Evidence of a right-shift factor affecting infant hand-use preferences from 7 to 11 months of age as revealed by latent class analysis

George F. Michel, Ching-Fan Sheu, Michele R. Brumley

Research output: Contribution to journalArticle

50 Citations (Scopus)

Abstract

Infant hand-use preferences for apprehending objects were assessed three times at 7, 9, and 11 months of age for 154 infants (79 males) using a reliable and valid procedure. Two classification procedures (differing in Type I classification error rates) were used to identify an infant's preference (right, left, no preference) at each age, and these data were examined using two-and three-group latent class analysis models. These analyses revealed the importance of using a handedness classification procedure with low Type I error rates and evidence of a right-shift factor similar to that expressed in child and adult handedness. Thus, infant hand-use preferences for apprehending objects are likely a developmental precursor of adult handedness. The relation of the right-shift factor to increased susceptibility to social influences during development and the evolution of human abilities also is discussed.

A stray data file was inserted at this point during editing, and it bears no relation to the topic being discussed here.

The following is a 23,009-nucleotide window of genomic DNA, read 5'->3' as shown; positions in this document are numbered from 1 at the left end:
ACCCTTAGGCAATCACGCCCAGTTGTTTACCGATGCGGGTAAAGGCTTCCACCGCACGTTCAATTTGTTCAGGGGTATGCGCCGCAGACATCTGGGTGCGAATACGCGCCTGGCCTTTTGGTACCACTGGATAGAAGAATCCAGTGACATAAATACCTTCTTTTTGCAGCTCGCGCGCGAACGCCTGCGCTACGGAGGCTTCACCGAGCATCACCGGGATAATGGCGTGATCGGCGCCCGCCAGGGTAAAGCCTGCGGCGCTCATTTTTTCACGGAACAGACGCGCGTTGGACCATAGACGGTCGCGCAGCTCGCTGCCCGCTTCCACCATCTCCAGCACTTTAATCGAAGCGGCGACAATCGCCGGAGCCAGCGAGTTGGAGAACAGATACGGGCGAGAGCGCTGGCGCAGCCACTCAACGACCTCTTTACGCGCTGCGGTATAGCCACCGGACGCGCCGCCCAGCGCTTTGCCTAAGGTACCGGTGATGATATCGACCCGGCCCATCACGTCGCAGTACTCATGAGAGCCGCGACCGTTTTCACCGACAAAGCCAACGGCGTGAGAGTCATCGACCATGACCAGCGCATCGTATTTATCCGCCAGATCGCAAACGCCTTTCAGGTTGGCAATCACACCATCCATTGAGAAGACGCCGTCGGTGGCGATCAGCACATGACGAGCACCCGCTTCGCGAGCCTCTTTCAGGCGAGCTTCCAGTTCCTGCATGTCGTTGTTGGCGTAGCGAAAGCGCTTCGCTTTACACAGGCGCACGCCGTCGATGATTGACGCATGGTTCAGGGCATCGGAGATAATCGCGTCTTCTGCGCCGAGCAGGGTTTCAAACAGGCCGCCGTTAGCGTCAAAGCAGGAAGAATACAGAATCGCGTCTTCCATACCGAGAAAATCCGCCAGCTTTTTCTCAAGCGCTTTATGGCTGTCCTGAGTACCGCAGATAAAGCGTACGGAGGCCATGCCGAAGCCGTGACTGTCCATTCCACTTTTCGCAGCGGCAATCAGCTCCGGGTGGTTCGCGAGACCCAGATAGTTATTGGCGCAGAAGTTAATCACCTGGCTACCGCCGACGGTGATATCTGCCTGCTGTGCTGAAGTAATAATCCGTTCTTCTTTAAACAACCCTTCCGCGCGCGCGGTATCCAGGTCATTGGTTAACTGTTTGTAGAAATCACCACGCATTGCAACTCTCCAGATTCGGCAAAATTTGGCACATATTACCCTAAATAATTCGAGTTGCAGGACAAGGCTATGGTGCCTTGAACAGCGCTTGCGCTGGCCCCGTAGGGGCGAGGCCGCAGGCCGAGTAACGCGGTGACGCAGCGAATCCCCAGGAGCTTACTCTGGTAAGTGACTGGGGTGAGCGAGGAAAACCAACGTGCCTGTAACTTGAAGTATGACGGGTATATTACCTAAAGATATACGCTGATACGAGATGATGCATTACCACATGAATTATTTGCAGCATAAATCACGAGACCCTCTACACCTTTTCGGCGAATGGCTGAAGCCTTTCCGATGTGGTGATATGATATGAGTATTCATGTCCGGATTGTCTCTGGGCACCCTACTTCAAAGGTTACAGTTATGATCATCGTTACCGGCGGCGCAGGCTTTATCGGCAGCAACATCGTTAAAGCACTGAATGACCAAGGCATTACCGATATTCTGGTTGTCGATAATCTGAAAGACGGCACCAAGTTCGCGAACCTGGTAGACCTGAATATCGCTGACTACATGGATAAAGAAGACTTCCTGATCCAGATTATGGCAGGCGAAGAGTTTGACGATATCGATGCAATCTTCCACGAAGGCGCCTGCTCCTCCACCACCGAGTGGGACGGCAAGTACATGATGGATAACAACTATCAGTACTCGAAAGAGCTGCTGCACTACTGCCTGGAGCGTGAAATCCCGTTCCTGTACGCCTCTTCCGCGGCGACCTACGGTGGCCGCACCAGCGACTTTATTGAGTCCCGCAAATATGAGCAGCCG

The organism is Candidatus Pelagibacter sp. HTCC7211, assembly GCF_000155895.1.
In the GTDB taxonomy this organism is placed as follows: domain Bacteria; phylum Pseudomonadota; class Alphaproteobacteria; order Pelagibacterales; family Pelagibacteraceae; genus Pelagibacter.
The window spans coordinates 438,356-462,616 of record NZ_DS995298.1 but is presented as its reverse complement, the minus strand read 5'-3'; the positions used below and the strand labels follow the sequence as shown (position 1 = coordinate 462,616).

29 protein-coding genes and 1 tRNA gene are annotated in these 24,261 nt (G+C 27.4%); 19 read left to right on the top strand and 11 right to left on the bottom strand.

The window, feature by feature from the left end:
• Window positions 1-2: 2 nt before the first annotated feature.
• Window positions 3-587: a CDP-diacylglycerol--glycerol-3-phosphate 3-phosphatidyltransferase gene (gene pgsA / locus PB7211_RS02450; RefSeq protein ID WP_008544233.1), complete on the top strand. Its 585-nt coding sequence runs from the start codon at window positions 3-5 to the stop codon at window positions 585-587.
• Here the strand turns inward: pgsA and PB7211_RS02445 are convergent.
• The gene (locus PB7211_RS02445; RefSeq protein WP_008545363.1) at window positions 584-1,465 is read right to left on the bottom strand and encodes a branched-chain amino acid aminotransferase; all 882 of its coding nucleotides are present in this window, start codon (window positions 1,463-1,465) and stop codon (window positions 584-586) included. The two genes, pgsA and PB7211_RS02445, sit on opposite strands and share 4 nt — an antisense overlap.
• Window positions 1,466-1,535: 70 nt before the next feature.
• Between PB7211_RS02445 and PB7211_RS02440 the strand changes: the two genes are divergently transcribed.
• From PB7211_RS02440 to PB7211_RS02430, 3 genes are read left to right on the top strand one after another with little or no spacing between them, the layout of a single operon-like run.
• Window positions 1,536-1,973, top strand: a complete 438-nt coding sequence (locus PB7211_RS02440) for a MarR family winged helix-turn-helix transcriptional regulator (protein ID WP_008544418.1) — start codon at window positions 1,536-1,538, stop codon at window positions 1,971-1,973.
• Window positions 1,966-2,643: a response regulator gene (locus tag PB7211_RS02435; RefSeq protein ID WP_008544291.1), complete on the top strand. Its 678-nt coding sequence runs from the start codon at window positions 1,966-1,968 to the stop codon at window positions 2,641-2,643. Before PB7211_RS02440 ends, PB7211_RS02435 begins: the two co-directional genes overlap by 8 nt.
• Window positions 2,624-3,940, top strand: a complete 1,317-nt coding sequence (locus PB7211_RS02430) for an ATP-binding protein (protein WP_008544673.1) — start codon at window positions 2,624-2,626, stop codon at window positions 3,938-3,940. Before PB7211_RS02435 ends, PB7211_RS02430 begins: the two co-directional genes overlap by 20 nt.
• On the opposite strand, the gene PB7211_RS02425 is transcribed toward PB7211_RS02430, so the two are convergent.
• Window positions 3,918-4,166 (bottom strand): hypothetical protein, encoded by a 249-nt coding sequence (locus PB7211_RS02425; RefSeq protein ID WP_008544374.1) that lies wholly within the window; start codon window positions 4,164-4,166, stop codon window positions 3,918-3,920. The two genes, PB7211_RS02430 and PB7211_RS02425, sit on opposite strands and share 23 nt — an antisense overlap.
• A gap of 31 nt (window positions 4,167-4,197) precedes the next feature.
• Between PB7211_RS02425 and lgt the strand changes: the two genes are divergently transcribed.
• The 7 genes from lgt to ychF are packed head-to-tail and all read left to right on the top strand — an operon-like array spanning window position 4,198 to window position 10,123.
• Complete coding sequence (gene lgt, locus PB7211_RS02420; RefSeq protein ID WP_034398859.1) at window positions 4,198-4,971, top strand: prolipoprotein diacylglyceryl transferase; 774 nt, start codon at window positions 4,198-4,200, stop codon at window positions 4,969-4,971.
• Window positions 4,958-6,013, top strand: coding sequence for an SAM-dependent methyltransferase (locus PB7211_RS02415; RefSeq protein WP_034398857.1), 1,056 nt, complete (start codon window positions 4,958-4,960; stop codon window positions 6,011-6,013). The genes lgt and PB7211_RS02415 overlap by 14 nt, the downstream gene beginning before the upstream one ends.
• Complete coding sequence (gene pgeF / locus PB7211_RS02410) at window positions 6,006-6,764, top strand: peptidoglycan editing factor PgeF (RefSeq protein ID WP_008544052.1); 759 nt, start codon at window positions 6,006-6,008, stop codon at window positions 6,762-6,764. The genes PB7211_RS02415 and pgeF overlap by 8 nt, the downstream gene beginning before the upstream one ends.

Original languageEnglish
Pages (from-to)1-13
Number of pages13
JournalDevelopmental Psychobiology
Volume40
Issue number1
DOIs
Publication statusPublished - 2002 Jan 10

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Functional Laterality
Hand
Aptitude
Human Development

All Science Journal Classification (ASJC) codes

  • Developmental and Educational Psychology
  • Developmental Neuroscience
  • Developmental Biology
  • Behavioral Neuroscience

Cite this

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Evidence of a right-shift factor affecting infant hand-use preferences from 7 to 11 months of age as revealed by latent class analysis. / Michel, George F.; Sheu, Ching-Fan; Brumley, Michele R.

In: Developmental Psychobiology, Vol. 40, No. 1, 10.01.2002, p. 1-13.

Research output: Contribution to journalArticle

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